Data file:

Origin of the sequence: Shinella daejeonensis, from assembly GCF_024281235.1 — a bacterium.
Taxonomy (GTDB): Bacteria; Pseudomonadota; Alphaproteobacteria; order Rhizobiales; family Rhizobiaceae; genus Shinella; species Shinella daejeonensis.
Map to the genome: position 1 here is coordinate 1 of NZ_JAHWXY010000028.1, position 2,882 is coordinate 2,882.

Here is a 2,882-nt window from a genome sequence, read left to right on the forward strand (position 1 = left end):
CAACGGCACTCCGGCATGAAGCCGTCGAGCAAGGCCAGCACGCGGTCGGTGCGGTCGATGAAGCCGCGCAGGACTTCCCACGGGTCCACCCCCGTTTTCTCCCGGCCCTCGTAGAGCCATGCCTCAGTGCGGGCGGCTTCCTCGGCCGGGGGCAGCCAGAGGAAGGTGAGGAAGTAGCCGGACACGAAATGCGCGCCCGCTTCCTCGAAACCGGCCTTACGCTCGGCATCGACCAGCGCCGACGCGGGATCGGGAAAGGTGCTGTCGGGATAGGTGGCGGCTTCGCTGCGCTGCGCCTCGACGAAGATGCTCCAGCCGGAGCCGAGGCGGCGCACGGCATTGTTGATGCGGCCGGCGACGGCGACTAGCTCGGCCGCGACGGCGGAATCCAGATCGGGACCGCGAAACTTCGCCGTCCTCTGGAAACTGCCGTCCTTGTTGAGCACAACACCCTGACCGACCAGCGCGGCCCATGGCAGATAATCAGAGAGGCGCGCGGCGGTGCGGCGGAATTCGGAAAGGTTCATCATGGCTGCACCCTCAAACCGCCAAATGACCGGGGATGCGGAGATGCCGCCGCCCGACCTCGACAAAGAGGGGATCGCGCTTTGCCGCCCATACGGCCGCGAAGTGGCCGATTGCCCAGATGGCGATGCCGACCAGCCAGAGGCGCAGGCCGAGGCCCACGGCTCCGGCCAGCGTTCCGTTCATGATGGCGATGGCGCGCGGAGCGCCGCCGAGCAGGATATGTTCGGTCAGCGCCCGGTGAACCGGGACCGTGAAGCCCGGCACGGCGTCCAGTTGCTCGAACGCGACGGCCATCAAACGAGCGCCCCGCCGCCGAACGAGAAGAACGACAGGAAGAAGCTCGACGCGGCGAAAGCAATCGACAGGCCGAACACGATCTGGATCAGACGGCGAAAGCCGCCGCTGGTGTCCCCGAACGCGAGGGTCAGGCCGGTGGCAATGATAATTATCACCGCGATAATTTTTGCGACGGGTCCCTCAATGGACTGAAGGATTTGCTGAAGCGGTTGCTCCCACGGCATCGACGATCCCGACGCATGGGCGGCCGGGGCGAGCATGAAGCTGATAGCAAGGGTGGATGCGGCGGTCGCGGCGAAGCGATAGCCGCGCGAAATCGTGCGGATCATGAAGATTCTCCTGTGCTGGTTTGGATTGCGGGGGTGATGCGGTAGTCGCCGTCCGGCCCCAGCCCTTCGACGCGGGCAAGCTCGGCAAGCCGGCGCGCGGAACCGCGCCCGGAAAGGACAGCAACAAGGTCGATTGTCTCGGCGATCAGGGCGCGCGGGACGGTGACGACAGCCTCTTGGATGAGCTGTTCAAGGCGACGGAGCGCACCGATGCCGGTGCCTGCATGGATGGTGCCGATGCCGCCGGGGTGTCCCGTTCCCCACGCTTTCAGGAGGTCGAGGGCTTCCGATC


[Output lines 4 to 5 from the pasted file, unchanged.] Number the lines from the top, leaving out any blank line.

Here is a 2,882-nt window from a genome sequence, read left to right on the forward strand (position 1 = left end):
CAACGGCACTCCGGCATGAAGCCGTCGAGCAAGGCCAGCACGCGGTCGGTGCGGTCGATGAAGCCGCGCAGGACTTCCCACGGGTCCACCCCCGTTTTCTCCCGGCCCTCGTAGAGCCATGCCTCAGTGCGGGCGGCTTCCTCGGCCGGGGGCAGCCAGAGGAAGGTGAGGAAGTAGCCGGACACGAAATGCGCGCCCGCTTCCTCGAAACCGGCCTTACGCTCGGCATCGACCAGCGCCGACGCGGGATCGGGAAAGGTGCTGTCGGGATAGGTGGCGGCTTCGCTGCGCTGCGCCTCGACGAAGATGCTCCAGCCGGAGCCGAGGCGGCGCACGGCATTGTTGATGCGGCCGGCGACGGCGACTAGCTCGGCCGCGACGGCGGAATCCAGATCGGGACCGCGAAACTTCGCCGTCCTCTGGAAACTGCCGTCCTTGTTGAGCACAACACCCTGACCGACCAGCGCGGCCCATGGCAGATAATCAGAGAGGCGCGCGGCGGTGCGGCGGAATTCGGAAAGGTTCATCATGGCTGCACCCTCAAACCGCCAAATGACCGGGGATGCGGAGATGCCGCCGCCCGACCTCGACAAAGAGGGGATCGCGCTTTGCCGCCCATACGGCCGCGAAGTGGCCGATTGCCCAGATGGCGATGCCGACCAGCCAGAGGCGCAGGCCGAGGCCCACGGCTCCGGCCAGCGTTCCGTTCATGATGGCGATGGCGCGCGGAGCGCCGCCGAGCAGGATATGTTCGGTCAGCGCCCGGTGAACCGGGACCGTGAAGCCCGGCACGGCGTCCAGTTGCTCGAACGCGACGGCCATCAAACGAGCGCCCCGCCGCCGAACGAGAAGAACGACAGGAAGAAGCTCGACGCGGCGAAAGCAATCGACAGGCCGAACACGATCTGGATCAGACGGCGAAAGCCGCCGCTGGTGTCCCCGAACGCGAGGGTCAGGCCGGTGGCAATGATAATTATCACCGCGATAATTTTTGCGACGGGTCCCTCAATGGACTGAAGGATTTGCTGAAGCGGTTGCTCCCACGGCATCGACGATCCCGACGCATGGGCGGCCGGGGCGAGCATGAAGCTGATAGCAAGGGTGGATGCGGCGGTCGCGGCGAAGCGATAGCCGCGCGAAATCGTGCGGATCATGAAGATTCTCCTGTGCTGGTTTGGATTGCGGGGGTGATGCGGTAGTCGCCGTCCGGCCCCAGCCCTTCGACGCGGGCAAGCTCGGCAAGCCGGCGCGCGGAACCGCGCCCGGAAAGGACAGCAACAAGGTCGATTGTCTCGGCGATCAGGGCGCGCGGGACGGTGACGACAGCCTCTTGGATGAGCTGTTCAAGGCGACGGAGCGCACCGATGCCGGTGCCTGCATGGATGGTGCCGATGCCGCCGGGGTGTCCCGTTCCCCACGCTTTCAGGAGGTCGAGGGCTTCCGATC